Monday, October 17, 2005

Extremely Loud and Incredibly Close




Extremely Loud and Incredibly Close by Jonathan Safran Foer on 10 cds, performed by various readers/actors
Oskar Schell is a 9 year old boy living in Manhattan. He's highly intelligent and very neurotic and he has an interesting effect on the people he meets. This is Oskar's story, but it's not just his story, it's also his grandparents' story.

Oskar and his father, Thomas are very close. Thomas has made a point of challenging his son's mind with puzzles, riddles and scavenger hunts. They share a love of math and science and logic and they spend time solving puzzles and finding and correcting mistakes in the New York Times. That is, they did, until September 11, 2001 when Thomas had a breakfast meeting at Windows on the World Restaurant in the World Trade Center.

That day, Oskar was sent home from school early as were most New York students, and had no reason to suspect that his father was anywhere near ground zero. He walked home from school certain that no one he knew would be in harm's way. Oskar goes home to find that his father left five messages on the answering machine. For reasons that even he doesn't fully understand, Oskar goes out, buys an identical answering machine and replaces it, putting the one with his father's messages in the bottom of his closet. He never tells his mother about the messages, but periodically digsout the machine and listens to his father's voice.

While Oskar is forced to deal with the loss of his father, he stumbles across a key in an envelope with the word/name Black written on it. While looking at his father's things in his closet, he knocks over a vase and finds the envelope and key inside. Before his father's death, Oskar had been involved in a scavenger hunt for his dad and had yet to understand what it was that he was looking for. Oskar decides that the envelope must be a part of the hunt and that Thomas left it there for him to find. In an attempt to stay close to his father, he tries to solve the mystery of the key.

The beauty of this book is the adventure. I guess it's one of those "it's not the destination, it's the journey" kind of stories. Oskar doesn't know what it is that he's looking for and he finds a lot in his search. He learns a lot about himself and the people in his world. He has a voyage of self-discovery and realizes just what the people he loves really mean to him.
The story is told first person from the viewpoints of Oskar and each of his paternal grandparents. The grandparents each tell their stories from their youth in Dresden until the present. The present portions of the stories overlap, so you get a sense of multiple viewpoints of the same incidents.

I really enjoyed this book, I even enjoyed the performance. I usually choose an audiobook that I don't think I'll get around to reading. I pick audiobooks from that second tier, books that people are talking about today and you may have missed or forgotten about or lost track of in a year or two. I flip through the pages of notebooks with lists of books that peaked my interest over the last few years, but that I never got around to reading. I'm not sure if this is a book that should have been read, but, at the same time, I would've missed out on this performance and I'm glad that I didn't.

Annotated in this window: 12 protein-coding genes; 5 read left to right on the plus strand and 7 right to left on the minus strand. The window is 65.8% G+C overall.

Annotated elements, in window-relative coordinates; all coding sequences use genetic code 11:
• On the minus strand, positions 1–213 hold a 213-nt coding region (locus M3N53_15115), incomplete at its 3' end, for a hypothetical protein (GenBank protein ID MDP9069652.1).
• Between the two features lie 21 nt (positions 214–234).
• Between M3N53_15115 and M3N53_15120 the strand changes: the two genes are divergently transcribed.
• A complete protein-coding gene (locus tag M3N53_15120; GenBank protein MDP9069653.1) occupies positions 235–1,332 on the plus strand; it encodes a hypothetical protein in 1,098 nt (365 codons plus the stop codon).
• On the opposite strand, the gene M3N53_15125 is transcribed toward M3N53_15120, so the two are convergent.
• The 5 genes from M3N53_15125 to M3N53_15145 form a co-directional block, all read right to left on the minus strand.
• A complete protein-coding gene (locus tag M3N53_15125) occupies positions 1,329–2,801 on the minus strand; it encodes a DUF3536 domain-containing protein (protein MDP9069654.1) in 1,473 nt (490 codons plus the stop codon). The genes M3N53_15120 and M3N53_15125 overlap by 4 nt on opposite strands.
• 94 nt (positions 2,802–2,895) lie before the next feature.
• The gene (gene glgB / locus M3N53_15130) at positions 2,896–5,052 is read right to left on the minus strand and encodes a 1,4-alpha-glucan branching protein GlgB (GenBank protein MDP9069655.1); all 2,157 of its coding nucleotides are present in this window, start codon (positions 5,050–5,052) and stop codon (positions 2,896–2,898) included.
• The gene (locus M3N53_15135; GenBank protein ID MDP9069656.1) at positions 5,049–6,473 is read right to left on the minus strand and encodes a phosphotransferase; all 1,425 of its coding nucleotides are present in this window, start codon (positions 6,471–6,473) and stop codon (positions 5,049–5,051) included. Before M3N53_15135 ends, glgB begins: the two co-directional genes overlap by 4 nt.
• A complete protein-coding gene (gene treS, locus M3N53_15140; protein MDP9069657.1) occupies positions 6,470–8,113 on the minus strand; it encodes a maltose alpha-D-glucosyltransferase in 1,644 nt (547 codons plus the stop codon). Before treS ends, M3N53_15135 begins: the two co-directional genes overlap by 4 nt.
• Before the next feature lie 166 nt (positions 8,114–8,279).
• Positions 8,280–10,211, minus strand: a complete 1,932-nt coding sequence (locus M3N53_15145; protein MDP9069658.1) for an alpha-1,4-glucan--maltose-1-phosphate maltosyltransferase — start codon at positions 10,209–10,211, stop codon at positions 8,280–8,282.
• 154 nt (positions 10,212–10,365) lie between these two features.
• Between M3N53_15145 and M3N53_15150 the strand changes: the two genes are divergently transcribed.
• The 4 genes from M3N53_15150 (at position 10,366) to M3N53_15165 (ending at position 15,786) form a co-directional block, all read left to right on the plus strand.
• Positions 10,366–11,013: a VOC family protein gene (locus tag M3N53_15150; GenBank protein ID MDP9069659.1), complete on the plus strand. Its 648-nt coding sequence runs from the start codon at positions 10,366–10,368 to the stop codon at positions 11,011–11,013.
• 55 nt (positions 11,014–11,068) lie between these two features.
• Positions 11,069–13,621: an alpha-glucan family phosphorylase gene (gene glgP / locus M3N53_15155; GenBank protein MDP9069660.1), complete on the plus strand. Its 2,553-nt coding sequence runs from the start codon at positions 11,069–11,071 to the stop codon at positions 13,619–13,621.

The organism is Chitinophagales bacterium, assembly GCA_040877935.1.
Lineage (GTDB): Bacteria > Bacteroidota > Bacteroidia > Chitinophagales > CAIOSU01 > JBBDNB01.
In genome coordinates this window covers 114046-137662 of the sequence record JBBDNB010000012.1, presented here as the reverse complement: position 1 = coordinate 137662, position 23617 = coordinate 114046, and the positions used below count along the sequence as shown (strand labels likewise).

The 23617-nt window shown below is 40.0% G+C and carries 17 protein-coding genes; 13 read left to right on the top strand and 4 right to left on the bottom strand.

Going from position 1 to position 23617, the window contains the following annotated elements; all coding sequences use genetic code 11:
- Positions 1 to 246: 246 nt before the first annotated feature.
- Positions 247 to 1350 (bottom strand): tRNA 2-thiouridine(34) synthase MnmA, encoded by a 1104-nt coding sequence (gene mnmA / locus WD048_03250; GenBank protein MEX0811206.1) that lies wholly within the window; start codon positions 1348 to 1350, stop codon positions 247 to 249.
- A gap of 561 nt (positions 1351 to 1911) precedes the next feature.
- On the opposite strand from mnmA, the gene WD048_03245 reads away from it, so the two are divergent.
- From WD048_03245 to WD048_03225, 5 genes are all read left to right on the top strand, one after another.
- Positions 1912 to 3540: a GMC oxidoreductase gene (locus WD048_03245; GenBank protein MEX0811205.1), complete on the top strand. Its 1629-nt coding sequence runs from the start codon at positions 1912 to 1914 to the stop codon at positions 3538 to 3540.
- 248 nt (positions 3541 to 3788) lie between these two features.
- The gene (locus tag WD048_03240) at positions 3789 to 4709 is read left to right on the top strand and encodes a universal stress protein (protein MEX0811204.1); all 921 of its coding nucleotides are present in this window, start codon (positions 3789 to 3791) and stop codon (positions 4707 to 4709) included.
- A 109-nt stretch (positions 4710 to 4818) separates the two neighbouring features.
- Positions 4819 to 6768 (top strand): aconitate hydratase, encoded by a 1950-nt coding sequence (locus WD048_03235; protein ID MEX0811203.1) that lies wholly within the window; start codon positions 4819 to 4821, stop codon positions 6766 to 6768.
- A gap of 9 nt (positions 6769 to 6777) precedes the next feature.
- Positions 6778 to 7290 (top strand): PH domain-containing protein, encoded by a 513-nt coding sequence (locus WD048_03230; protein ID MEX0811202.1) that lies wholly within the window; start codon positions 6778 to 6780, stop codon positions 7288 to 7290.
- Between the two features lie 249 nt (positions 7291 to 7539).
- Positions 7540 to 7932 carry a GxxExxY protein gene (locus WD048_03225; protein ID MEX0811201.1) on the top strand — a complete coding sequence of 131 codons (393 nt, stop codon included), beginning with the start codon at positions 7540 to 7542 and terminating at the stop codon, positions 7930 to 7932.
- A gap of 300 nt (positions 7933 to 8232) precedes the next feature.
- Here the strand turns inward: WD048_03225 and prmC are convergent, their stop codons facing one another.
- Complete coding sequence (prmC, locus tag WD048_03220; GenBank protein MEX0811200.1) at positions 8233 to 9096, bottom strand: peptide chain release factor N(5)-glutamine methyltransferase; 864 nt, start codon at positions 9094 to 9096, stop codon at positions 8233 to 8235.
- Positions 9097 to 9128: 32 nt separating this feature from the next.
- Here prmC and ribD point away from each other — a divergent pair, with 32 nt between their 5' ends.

Extremely Loud and Incredibly Close was a complex and well written book. It's sort of sad that I have no problem commenting on books that I hated, but for this book I can't find the right words. Oskar is such a great character. I loved his interactions with people. Most of what I loved about this book had to do with how beautifully emotions were expressed. The characters were an odd assortment of people, but very believable. They drew you in and made you feel for them and that's not easy to do.

Personally, this book affected me on a couple of levels. First, I was a kid who read books about mystery and adventure. I spent summer vacations hoping to stumble upon clues and unearth treasure or solve a mystery, or get to the bottom of a ghost story, or catch a bad guy singlehandedly. Despite my search, I never stumbled across a mystery that I could solve. Oskar went on a treasure hunt of sorts and he gives thought to the clues and sets up a plan of action to follow. What he gives and gets and learns and experiences are all so compelling and heartwarming. The mystery he cracks is not the one he sets out to solve, but what he learns about himself is worth the search. I loved that he is all the goofiness that is a 9 year old boy.

Second, I'm not good with the dead father stuff in movies, books and television, so the premise was hard for me. Oskar's father was young and healthy and taken so suddenly with no time for the boy to come to terms with it. His mother had a funeral where she buried an empty coffin, so Oskar never had a real sense of saying goodbye. I lost my father about a year and a half ago and I can't begin to imagine how much more horrible that would have been at 9. I know that it doesn't matter how much time you have to come to terms with death, whether it is long and expected or sudden. It is equally horrible in every permutation.

There is a lot more to this intricately layered story than I've even touched upon here. I recommend this book to anyone. I think it's worth the time in book form and I loved it on audio.

1 comment:

Janice said...

This book sound's good, I'll have to read it :-)